As the high winds and pelting rain of Hurricane Sandy bear down on much of the East Coast, people are getting ready for the worst. They’ve packed away things like batteries and matches, and—because they might be greatly limited in how far they can get for a few days—food and water. But even a natural disaster like a hurricane should be no impediment to eating a healthy diet.
It may seem ironic, with tons of water falling from the sky and water levels rising from below, but the most important thing you’ll need is fresh, clean water. The water you’ll find around you from rain and flooding will probably be contaminated and dangerous to be near, let alone drink. Flood water is especially dangerous, as much of it may have come in contact with sewage. Never taste a food to see if it’s “still good.” If you even suspect food has come into contact with flood water, discard it immediately. The same goes for food-related items, such as cutting boards, plastic cutlery, and baby bottle nipples. It’s best to put away at least one gallon per person per day for drinking, and to fill bathtubs and sinks before the storm to have a supply of water for bathing and other non-drinking uses.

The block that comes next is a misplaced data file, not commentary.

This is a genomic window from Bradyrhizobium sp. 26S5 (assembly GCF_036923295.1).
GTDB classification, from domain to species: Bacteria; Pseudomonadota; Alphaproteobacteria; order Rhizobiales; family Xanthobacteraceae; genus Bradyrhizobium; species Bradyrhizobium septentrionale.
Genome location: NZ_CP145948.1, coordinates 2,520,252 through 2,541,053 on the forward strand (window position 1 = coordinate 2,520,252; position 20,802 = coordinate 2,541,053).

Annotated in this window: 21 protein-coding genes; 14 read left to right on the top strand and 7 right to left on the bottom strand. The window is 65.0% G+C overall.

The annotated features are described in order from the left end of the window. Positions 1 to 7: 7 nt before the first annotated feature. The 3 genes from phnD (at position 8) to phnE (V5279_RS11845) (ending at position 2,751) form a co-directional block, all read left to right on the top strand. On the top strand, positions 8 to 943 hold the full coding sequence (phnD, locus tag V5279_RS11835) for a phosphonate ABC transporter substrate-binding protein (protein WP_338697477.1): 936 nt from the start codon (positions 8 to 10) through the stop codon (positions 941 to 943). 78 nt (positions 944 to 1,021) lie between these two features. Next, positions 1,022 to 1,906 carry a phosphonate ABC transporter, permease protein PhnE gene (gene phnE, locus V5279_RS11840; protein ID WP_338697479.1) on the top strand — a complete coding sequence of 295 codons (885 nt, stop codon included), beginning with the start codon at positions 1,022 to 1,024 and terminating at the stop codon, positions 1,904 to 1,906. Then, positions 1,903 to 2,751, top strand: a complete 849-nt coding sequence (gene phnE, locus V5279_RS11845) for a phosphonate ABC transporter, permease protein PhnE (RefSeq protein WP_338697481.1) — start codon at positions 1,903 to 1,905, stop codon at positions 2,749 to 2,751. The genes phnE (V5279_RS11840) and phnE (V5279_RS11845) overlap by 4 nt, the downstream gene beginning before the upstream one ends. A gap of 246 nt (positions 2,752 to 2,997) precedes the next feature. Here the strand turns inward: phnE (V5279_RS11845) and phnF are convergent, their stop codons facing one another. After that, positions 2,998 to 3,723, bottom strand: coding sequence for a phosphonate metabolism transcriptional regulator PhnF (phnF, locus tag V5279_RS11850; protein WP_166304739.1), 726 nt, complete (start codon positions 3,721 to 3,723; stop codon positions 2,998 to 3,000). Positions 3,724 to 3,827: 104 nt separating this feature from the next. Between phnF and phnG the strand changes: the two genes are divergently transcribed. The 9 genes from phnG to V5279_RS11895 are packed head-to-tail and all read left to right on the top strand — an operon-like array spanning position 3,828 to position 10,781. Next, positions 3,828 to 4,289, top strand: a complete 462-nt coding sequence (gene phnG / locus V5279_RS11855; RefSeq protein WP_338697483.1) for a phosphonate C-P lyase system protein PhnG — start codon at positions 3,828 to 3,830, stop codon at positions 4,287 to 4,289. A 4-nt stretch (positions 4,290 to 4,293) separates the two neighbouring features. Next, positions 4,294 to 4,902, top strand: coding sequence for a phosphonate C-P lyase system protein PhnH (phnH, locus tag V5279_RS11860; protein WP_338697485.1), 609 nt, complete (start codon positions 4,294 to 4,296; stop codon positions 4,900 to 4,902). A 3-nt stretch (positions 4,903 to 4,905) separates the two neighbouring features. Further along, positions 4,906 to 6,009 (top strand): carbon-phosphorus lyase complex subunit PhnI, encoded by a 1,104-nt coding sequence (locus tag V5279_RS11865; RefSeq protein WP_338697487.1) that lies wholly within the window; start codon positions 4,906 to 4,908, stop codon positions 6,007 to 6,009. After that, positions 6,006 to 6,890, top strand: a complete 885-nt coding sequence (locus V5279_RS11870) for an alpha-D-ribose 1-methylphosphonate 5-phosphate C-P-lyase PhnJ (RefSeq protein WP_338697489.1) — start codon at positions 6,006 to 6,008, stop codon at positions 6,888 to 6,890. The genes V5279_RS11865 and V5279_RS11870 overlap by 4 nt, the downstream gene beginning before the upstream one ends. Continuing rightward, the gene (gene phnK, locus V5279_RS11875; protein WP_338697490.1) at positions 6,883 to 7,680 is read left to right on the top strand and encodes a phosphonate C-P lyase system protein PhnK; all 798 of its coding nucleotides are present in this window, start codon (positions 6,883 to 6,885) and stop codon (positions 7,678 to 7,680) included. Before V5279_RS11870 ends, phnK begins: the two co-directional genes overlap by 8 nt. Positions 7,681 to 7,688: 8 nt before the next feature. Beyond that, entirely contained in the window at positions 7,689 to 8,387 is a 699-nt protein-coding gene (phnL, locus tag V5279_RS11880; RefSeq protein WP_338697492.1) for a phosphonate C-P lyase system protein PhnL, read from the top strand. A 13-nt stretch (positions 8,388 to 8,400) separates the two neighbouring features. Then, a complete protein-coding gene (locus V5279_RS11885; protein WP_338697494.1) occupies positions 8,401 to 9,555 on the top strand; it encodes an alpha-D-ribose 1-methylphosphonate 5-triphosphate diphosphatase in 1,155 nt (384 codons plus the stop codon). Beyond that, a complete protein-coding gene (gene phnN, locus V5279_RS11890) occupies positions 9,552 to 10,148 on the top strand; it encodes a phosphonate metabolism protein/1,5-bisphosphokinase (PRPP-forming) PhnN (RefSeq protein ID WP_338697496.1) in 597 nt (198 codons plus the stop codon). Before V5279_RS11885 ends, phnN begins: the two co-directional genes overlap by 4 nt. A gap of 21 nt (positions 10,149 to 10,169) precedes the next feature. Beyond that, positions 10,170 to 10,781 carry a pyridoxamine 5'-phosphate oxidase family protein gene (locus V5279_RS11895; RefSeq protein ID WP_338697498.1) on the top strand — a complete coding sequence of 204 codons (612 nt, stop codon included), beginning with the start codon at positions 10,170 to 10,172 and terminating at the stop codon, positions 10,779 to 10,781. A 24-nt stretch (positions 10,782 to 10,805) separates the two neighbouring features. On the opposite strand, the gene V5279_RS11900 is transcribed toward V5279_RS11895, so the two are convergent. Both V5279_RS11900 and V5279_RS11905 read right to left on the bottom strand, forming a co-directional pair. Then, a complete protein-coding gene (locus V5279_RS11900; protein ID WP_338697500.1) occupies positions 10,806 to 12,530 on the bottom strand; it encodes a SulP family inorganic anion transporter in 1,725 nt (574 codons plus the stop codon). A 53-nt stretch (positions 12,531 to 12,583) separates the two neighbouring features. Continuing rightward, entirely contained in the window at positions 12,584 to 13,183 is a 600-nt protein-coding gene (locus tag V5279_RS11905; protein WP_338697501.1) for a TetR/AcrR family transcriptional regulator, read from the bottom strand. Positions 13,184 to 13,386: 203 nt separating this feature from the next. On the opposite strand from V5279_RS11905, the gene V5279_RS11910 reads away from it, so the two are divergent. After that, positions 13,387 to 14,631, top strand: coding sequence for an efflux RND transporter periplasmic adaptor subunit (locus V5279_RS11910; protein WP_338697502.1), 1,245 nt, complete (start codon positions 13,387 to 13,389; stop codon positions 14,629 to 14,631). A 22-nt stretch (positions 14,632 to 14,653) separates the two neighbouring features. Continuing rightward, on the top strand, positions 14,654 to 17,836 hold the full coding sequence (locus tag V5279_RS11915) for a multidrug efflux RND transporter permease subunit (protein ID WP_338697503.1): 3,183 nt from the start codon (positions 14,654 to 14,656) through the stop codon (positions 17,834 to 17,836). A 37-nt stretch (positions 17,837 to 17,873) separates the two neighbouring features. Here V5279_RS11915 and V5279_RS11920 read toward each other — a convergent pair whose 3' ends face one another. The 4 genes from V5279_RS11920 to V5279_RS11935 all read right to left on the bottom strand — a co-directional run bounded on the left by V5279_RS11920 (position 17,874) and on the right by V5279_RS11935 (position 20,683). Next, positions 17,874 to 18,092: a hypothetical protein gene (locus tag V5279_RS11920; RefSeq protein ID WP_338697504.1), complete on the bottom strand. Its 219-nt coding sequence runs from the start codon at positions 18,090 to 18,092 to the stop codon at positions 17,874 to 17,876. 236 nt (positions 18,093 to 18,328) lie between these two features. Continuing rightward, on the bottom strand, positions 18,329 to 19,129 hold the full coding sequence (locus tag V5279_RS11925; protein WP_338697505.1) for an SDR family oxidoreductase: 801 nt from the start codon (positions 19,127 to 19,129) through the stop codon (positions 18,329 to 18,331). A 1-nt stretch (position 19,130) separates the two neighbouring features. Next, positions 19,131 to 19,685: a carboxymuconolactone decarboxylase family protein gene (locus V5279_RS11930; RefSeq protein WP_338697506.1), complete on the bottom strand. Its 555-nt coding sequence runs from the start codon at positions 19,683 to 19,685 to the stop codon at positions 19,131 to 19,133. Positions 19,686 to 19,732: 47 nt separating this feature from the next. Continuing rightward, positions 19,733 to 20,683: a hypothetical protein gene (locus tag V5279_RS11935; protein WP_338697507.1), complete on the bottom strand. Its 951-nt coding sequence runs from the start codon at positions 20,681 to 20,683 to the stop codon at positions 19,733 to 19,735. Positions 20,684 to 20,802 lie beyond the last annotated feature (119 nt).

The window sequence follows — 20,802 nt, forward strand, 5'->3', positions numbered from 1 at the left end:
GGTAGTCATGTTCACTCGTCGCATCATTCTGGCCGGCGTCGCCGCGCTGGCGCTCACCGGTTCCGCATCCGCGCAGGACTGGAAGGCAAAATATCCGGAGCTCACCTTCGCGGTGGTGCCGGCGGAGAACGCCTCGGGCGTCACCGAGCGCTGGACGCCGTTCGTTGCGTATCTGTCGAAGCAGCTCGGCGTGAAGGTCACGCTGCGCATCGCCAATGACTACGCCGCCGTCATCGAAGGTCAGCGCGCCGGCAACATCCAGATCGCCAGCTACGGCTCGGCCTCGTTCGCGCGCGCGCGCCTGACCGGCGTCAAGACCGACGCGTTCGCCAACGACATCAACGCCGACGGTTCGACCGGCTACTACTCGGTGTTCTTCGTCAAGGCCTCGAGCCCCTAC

When it comes to stocking food for when you’re waiting out a hurricane, the key is the packaging. This, too, will seem counter-intuitive for people who want to eat a healthy diet, as most of us are strong believers that packaged, prepared foods are nutritional disasters, full of sodium, fats, and synthetic chemicals. While healthy (or at least not harmful) packaged foods may not be common, they do exist. In order to get the healthiest options, consumers should look for foods that are low in calories—120 should be the limit for a snack—sodium, sugar, and fat. Steer clear of any packaged food with trans fats, and look instead for fiber and, if you can get it, essential fatty acids like omega-3.